I first came across the work of Elisa Cavani, whilst doing research for my book Upcyclist. Hailing from Bologna, Italy, Elisa makes whimsical lighting, desks and furniture pieces made from found objects, all of which can only be described as the epitome of one-of-a-kindness. Now Elisa’s fantastic furniture designs, also known as Manoteca, have been documented in a beautiful book.
Elisa deliberately seeks out poor and forgotten materials which after being treated with respect, become ‘priceless matter’. With her unique ability to rework them into new and contemporary geometric and organic forms, she creates stunning furniture items that blur the boundaries between art and design. If you love the patina and poetry of old things – you’ll love Manoteca.
Elisa sees her work as a rebellion against rules and preconceptions, but is also about preserving history and imagined stories or memories. She says:
For me, preserving means remembering where I come from, because the history of the world passes through our homes.
In the book she recalls a man named Signor Danio who was 80-years-old and smoked a pipe. He used to tell her stories when she was a little girl, and she describes how he captured her imagination. She says, “My objects are like Signor Danio, crammed with times long gone.”
Elisa has made a series of desks from old doors. As with many of her works, pieces such as ‘Indoor Table #10’ pictured above, have playful elements. The chestnut doors (which date back to the 1800s) open to reveal hidden compartments and sliding drawers underneath. Placing the old doors onto a sleek metal frame with slender legs, results in a piece of furniture that looks both modern and timeless. All components are painted with eco paints and natural beeswax.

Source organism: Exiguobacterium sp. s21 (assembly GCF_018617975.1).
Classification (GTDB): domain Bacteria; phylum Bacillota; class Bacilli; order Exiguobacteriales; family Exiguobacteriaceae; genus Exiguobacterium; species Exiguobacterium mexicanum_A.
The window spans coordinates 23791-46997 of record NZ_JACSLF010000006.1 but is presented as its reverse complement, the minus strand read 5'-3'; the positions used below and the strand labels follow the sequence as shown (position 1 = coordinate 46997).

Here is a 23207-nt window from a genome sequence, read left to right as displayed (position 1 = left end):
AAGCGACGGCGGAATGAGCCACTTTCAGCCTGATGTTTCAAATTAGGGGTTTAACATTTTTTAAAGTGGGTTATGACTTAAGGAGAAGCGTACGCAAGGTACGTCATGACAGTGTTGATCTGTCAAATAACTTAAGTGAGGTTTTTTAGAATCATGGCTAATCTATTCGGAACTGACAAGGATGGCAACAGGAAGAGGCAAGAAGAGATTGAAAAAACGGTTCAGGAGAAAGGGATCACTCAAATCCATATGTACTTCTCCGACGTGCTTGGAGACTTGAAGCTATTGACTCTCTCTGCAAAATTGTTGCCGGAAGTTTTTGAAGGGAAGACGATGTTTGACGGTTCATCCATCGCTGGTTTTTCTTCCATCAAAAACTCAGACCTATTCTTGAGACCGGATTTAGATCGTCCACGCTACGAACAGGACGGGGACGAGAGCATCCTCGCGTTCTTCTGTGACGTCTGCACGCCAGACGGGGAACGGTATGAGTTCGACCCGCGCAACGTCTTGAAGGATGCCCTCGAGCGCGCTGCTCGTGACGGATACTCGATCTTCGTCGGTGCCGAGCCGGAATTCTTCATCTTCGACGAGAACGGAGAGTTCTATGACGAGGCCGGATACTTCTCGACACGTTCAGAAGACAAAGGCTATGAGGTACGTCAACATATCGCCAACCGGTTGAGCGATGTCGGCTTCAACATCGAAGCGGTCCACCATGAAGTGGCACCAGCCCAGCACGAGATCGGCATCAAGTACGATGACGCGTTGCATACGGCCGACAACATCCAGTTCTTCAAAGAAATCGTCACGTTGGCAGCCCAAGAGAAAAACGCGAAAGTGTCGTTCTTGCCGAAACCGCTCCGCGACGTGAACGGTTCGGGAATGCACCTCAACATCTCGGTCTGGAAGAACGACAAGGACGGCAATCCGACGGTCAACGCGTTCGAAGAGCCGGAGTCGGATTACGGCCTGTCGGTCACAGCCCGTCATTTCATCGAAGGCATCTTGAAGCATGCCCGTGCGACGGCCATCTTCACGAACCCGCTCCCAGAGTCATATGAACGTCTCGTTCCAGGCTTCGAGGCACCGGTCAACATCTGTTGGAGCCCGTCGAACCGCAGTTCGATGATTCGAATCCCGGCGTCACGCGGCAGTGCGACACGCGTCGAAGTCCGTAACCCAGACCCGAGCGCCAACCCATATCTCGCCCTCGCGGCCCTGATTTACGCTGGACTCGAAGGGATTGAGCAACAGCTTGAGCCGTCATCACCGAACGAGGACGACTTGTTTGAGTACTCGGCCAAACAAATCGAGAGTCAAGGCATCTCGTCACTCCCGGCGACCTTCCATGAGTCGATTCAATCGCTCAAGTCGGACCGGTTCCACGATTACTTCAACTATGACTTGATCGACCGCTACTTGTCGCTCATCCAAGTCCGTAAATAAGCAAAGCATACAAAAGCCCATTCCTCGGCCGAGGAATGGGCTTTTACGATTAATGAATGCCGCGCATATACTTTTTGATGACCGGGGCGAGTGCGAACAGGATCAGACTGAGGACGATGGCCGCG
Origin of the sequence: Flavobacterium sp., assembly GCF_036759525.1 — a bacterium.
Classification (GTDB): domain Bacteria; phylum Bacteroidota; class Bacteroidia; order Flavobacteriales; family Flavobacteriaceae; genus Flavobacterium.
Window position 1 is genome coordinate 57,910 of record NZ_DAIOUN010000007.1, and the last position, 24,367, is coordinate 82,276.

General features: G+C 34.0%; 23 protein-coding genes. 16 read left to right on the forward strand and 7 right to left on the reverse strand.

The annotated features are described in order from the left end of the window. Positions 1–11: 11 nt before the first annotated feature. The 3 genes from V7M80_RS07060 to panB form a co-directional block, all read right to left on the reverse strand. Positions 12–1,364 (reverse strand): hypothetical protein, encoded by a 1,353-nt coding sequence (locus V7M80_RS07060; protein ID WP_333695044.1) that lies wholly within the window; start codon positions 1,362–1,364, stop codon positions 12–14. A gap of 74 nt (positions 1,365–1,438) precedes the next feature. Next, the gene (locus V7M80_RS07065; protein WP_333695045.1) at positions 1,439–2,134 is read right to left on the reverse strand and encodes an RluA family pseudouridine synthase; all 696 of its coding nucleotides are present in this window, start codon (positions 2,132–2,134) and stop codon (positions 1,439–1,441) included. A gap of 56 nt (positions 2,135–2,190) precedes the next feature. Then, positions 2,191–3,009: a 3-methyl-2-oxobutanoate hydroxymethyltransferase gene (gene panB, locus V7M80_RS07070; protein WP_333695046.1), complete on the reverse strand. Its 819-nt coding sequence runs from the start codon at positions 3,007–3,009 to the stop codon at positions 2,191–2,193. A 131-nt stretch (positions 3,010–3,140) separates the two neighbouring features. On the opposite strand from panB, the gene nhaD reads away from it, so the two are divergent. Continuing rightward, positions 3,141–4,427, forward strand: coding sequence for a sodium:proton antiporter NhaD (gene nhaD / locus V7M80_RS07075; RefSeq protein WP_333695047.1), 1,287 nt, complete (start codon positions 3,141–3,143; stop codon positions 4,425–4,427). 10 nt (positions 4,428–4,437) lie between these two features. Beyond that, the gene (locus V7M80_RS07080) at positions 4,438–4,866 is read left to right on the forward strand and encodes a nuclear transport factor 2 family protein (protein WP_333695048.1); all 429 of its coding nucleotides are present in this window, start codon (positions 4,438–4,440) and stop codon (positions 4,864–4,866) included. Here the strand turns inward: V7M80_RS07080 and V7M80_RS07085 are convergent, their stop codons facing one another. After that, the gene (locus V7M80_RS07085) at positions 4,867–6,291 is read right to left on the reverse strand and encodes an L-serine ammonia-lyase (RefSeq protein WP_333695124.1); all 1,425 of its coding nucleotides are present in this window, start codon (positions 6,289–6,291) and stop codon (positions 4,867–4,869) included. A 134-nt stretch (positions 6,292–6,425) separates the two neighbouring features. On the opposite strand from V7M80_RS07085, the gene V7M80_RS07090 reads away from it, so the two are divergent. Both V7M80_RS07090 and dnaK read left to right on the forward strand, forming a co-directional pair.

‘Autumno’ pictured above featured in an installation called ‘In Mobile Carta’ – a collaboration with origami artist Marisa Cortese for the International Music Museum of Bologna. The piece features a room filled with thousands of origami birds. See it in action here:
Not knowing where an object has come from means that its stories can be imagined.
Elisa Cavani, Manoteca
The book is full of stunning photography, including detail shots of worn, warm woods, gnarled branches and rusted metals. Above is a piece called ‘La Nuit de Noèl’ and is dedicated to the late Signor Gianni who sold paints and resins. His daughter Irene had given Elisa 5 litres of resin as a gift, along with handwritten instructions from Gianni as to how it should be used.
“In nature everything is constantly recycled. We must learn how to produce objects and goods that can be absorbed by the environment. Until this is entirely achievable, we must get used to creating value by re-using the objects we produce, instead of throwing them away.”
Elisa Cavani, Manoteca
The artist has also made a series of 10 pieces from vintage tricycles from the 1960s. Pictured above is ‘See-Clo’ which is described as ‘a wandering library with a headlight’. Elisa’s furniture somehow takes on a persona of its own and she even admits that she decides whether a finished piece is male or female.
‘Olmo G’ used to be an artisan’s work bench, owned by a carpenter called Lorenzo from Mantua, who made office furnishings. Made from elm wood, the bench was used for 20 years until the recession caused the business to close. Elisa brought it into its next life as a kitchen bench. It now contains an industrial sink by Pozzi Ginori with a stainless steel kitchen mixer and faucet.
This beautifully put together catalogue of works would be the perfect gift for any collector of beautiful vintage objects or unique furniture. Manoteca is published by Logos Edizioni and can be purchased here.